David Frum, the cashiered White House speechwriter who co-authored the "axis-of-evil" phrase, faults the president. While he provided the words, says Frum, Bush "just did not absorb the ideas. And that is the root of maybe everything."
Where Frum, four years ago, accused antiwar conservatives of being "unpatriotic" haters of America and President Bush, he is now saying that that same president either lacked the I.Q. to realize what he was saying or lacked a belief and commitment to follow through.
As Rose writes, this is "the most damning assessment of all." Moreover, it is an indictment of Bush's judgment that he could clasp so many such vipers to his bosom.
Rose describes James Woolsey, the ex-CIA director who was ubiquitous on the op-ed pages and national TV making the case for war, as "aghast at what he sees as profound American errors that have ignored the lessons learned so painfully, 40 years ago" in Vietnam.
Conspicuous by its absence from disparagements of the president by these deserters from his camp and cause is any sense that they were themselves wrong. That they, who accuse everyone else of cutting and running, are themselves cutting and running. That they are themselves but a typical cluster of think-tank incompetents.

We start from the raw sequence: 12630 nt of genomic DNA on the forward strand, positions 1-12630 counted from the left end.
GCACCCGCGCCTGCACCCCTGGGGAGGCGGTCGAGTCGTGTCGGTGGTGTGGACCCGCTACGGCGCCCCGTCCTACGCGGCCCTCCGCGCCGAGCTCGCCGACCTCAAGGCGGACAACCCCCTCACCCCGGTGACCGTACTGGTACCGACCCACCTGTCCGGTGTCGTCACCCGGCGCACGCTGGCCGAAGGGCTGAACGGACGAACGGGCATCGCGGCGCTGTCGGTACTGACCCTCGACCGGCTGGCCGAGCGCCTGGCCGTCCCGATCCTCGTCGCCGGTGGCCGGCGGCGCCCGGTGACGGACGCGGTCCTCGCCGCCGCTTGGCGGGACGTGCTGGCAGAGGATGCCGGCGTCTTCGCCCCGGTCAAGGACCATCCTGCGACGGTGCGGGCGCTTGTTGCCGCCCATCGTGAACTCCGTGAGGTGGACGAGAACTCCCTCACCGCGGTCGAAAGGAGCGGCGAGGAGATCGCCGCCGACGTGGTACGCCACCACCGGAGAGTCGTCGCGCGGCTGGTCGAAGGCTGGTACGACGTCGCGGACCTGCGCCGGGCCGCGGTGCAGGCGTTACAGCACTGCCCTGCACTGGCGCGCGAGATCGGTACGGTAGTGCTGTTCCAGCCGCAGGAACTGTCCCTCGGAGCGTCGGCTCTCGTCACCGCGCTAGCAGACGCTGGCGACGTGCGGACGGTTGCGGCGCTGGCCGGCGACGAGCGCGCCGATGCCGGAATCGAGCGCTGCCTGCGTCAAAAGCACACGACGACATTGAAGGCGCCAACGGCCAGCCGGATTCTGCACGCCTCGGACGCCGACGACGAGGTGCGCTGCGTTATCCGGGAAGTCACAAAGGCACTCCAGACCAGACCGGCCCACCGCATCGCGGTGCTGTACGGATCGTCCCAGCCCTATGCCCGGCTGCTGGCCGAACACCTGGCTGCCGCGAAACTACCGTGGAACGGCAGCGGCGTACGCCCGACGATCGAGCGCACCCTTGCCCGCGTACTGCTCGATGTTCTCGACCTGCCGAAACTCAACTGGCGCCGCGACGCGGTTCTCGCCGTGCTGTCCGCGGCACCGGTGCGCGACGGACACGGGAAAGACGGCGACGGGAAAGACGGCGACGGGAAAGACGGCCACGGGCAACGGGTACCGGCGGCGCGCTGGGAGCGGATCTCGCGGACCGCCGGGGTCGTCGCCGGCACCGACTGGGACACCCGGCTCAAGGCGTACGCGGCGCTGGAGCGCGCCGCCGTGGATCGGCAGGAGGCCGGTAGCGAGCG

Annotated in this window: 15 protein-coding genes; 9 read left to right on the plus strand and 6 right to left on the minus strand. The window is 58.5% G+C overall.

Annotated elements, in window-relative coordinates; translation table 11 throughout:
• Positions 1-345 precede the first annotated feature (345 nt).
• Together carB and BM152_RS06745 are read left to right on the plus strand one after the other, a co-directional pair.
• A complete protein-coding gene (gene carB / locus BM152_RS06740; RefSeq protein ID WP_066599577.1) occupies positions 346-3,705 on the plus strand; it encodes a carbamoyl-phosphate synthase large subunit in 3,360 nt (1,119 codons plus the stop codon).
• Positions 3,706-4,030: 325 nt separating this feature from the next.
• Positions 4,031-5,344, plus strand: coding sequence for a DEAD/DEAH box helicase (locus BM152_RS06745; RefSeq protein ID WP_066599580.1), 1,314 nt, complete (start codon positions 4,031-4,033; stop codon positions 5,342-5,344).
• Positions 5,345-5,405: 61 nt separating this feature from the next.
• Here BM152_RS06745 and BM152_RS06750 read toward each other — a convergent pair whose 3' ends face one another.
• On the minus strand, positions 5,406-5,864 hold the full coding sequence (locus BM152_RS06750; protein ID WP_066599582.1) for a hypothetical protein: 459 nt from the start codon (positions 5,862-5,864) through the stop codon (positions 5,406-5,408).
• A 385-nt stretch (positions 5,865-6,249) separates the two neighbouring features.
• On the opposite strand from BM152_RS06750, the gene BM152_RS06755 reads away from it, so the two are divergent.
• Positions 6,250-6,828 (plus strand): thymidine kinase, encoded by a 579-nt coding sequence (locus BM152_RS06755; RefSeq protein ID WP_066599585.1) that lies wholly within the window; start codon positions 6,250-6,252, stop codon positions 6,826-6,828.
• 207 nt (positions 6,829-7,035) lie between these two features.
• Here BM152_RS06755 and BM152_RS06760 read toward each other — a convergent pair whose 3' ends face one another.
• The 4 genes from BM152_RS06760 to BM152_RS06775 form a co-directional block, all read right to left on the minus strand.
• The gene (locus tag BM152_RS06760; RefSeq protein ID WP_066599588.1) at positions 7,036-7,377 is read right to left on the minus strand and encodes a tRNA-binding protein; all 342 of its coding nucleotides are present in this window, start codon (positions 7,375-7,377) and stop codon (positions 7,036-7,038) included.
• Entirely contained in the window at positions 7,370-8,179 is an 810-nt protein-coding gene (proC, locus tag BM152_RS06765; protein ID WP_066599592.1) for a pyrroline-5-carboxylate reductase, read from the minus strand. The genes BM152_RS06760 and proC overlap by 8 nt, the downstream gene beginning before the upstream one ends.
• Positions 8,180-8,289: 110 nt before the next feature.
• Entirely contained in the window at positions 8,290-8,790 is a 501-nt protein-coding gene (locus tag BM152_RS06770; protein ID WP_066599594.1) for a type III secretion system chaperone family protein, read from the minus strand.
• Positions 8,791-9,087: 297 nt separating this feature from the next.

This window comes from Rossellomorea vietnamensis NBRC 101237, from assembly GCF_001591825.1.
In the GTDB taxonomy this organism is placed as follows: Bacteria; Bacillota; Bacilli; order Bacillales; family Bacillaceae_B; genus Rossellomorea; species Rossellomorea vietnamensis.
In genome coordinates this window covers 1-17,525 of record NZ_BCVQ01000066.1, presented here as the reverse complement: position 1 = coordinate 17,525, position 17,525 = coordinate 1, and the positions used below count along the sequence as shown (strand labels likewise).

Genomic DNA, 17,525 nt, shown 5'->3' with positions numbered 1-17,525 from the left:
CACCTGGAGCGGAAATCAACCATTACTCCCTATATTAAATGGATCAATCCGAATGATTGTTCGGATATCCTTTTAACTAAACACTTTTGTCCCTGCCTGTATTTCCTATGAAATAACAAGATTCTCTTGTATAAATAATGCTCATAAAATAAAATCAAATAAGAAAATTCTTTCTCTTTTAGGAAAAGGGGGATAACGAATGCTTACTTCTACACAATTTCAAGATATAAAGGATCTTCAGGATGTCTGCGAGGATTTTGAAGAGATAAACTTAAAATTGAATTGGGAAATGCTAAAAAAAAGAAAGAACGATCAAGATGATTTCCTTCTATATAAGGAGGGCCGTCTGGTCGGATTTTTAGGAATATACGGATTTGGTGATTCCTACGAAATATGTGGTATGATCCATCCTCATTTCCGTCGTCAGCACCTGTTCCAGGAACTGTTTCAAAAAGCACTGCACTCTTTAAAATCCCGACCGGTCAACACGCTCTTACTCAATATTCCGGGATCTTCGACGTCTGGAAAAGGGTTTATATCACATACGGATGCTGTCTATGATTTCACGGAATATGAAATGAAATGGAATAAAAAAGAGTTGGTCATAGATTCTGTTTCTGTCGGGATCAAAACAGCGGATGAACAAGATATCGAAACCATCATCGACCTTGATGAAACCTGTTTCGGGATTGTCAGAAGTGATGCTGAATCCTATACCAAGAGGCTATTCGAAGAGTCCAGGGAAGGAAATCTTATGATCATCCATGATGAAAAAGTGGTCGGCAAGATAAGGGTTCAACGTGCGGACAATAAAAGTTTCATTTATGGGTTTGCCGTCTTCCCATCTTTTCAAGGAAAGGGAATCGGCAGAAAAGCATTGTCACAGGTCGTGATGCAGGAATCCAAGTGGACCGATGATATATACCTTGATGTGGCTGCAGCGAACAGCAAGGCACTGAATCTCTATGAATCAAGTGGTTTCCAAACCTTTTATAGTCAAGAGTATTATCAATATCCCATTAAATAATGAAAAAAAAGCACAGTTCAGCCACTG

No neocon concedes that the very idea itself of launching an unprovoked war against a country in the heart of the Arab world -- one that had not attacked us, did not threaten us and did not want war with us -- might not be wildly welcomed by the "liberated." No neocon has yet conceded that Bismarck may have been right when he warned, "Preventive war is like committing suicide out of fear of death." "Huge mistakes were made," says Perle, "and I want to be very clear on this: They were not made by neoconservatives. ... I'm getting damn tired of being described as an architect of the war." Almost all the neoconservatives have now departed the seats of power in the Bush administration and retreated to their sinecures at Washington think tanks, to plot the next war -- on Iran. Meanwhile, brave young Americans, the true idealists and the casualties of the neocons' war, come home in caskets, 20 a week, to Dover and, at Walter Reed, learn to walk again on steel legs. To find out more about Patrick Buchanan, and read features by other Creators Syndicate writers and cartoonists, visit the Creators Syndicate web page at www.creators.com. COPYRIGHT 2007 CREATORS SYNDICATE INC.
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